Recently I have been spending a lot of time experimenting with kerchunk and I have been quite impressed by the performance so far, but most of the datasets I have tried until now were spanned by a relatively small number of files for their size, which in turn means the JSON references files are also of manageable size. However I am now finding myself in a predicament where I have a use-case that requires processing a massive 100 TB+ dataset (SS1330 CHIRP AIRS L1C radiances) that is spanned by a very large number of files (1 million+ as we are talking data being archived at 6 minute granularity here). I have quickly come to realize that for this particular use-case my reference files are especially large even when attempting to turn off inlining and vlen encoding because simply put there are a ton of URLs and variables that need to be referenced. Others have already noted how this can create problems with not only memory usage but also longer data access times. I also noticed this when looking at one of the case studies notebooks mentioned in the documentation for the MUR SST dataset which I would also imagine has a larger references file than for most and noticed in the provided benchmark numbers that although opening the full dataset was still a big improvement over pure netCDF, it still lags far behind the native zarr versions. That’s when the idea hit me: Rather than passing in entire JSON files, maybe it would make sense to readapt the kerchunk references directly as just another zarr store (created as it would look on a real filesystem). I don’t know if others have already tried something like this but I have managed to develop a trick to dramatically improve the performance for these use-cases with relatively large number of files and variables, which is more often than not the case with satellite datasets available from NASA Earthdata cloud.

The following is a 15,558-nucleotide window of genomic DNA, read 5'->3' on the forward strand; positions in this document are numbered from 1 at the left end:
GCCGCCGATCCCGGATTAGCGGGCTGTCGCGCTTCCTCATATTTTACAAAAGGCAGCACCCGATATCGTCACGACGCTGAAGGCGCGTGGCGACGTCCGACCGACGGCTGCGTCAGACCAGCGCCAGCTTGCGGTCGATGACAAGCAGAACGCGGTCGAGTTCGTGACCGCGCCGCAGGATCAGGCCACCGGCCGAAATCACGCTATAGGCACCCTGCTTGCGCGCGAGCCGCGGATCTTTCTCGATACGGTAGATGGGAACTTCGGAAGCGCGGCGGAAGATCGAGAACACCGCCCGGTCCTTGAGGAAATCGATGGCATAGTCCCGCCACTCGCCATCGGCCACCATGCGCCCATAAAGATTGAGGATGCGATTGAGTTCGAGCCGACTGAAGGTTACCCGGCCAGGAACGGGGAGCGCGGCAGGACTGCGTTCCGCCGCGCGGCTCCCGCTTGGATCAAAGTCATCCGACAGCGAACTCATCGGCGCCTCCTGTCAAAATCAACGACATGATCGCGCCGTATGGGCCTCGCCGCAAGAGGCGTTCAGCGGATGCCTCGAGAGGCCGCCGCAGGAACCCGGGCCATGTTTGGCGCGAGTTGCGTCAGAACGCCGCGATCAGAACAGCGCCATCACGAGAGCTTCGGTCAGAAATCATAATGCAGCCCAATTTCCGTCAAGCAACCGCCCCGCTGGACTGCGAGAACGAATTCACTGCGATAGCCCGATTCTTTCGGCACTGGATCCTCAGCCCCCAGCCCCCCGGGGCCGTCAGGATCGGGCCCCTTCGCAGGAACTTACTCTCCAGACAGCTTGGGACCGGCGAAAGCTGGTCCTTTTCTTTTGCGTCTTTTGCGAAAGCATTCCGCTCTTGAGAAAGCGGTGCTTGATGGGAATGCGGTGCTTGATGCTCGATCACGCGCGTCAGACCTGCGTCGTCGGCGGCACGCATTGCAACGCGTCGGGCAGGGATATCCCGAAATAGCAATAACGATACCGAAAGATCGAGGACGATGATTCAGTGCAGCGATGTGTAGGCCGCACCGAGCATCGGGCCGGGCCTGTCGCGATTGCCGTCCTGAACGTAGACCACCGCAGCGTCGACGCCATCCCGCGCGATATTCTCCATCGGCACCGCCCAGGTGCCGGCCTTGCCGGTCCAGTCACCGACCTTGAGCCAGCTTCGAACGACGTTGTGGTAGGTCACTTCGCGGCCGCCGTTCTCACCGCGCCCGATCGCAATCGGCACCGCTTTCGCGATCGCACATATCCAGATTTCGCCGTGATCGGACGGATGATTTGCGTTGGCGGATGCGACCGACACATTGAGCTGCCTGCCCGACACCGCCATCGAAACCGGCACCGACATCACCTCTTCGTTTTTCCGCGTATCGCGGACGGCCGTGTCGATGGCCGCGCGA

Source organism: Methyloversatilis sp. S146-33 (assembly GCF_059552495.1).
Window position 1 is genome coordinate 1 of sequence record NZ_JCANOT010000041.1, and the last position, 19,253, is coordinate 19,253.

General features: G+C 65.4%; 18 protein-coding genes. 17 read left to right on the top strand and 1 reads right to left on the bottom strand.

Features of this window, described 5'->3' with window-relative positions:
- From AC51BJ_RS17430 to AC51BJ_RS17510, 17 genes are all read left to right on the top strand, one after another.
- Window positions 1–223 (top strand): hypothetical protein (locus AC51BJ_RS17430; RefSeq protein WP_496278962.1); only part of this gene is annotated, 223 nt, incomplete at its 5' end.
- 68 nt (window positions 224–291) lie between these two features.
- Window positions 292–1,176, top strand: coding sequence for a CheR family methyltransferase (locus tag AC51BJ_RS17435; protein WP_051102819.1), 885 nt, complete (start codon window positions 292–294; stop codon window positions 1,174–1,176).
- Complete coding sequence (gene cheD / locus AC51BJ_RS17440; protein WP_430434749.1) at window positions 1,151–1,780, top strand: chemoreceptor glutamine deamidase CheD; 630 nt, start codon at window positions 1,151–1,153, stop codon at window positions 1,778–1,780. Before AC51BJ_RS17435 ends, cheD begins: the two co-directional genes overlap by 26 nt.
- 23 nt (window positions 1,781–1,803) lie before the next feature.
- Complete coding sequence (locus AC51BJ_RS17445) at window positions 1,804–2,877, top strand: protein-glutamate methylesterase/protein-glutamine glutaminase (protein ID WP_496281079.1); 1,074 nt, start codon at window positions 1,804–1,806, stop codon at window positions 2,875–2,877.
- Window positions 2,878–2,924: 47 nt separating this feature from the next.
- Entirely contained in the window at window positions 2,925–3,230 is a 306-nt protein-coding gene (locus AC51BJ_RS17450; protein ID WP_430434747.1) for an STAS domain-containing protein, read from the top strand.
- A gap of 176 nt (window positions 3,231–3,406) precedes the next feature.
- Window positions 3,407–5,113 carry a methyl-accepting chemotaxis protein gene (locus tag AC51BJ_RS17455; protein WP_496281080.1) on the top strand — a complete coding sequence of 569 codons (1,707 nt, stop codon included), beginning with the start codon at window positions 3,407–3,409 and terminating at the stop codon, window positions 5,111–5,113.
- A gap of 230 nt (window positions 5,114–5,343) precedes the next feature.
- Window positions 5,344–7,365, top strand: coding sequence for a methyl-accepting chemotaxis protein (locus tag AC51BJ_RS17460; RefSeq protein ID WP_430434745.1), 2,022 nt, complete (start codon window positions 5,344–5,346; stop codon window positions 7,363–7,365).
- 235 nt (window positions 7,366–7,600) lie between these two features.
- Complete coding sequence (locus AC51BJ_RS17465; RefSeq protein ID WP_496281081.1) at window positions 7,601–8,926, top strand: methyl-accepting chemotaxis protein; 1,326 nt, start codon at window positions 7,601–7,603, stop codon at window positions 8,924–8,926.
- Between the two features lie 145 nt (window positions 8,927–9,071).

I have provided the details with some quick benchmarks shown in this notebook. and thought I would share them here knowing that many other users of zarr/kerchunk are members of this community. Without describing the full details the basic gist of the trick is to generate an essentially pseudo-zarr store like directory structure with the actual JSON with the byte ranges taking the place of the chunked array files, then use an fsspec supported filesystem mapping (wrapped by a preprocessor to format the data correctly) as the input to the fsspec reference filesystem in place of the JSON references file. The end result looks something like this:
local_fs = fsspec.filesystem('file') # can also be s3fs, gcsfs, etc mapper = ReferencesPreprocessor(local_fs.get_mapper(store_name)) ref_fs = fsspec.filesystem('reference', fo=mapper, **storage_options) ds = xr.open_zarr(ref_fs.get_mapper(''), consolidated=True)
I have not extensively tested yet so I do not yet know how robust it is in a production setting but I have gotten very promising results so far. Would like to hear any thoughts and comments from others. If this proves to be useful I think it would be great if perhaps some of these changes could make their way upstream to fsspec and/or kerchunk since some aspects of the trick (particularly the preprocessor) feel kind of hacky to implement.